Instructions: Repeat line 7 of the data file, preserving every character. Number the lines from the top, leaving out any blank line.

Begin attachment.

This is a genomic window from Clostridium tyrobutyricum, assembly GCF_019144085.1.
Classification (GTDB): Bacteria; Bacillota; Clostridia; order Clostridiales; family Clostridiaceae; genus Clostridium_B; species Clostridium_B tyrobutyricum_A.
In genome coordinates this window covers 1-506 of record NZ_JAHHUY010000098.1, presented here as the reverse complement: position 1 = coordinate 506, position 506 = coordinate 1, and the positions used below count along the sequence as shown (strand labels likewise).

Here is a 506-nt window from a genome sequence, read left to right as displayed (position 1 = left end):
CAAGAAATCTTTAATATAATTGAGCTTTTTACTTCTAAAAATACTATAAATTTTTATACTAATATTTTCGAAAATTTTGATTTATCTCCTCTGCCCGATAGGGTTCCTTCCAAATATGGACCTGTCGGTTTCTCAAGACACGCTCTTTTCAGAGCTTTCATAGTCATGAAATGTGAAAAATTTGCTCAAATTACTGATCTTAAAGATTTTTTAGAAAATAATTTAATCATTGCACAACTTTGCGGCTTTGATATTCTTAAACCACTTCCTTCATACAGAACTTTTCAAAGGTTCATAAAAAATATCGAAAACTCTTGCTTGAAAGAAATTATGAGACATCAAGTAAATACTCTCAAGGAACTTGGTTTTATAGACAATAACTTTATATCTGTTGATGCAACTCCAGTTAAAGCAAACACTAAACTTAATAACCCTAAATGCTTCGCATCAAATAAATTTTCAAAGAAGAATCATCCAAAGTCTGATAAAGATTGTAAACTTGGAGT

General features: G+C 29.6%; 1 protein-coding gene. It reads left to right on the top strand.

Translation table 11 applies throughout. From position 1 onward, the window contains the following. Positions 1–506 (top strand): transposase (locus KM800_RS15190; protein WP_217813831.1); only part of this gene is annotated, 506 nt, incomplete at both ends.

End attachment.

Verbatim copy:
Translation table 11 applies throughout. From position 1 onward, the window contains the following. Positions 1–506 (top strand): transposase (locus KM800_RS15190; protein WP_217813831.1); only part of this gene is annotated, 506 nt, incomplete at both ends.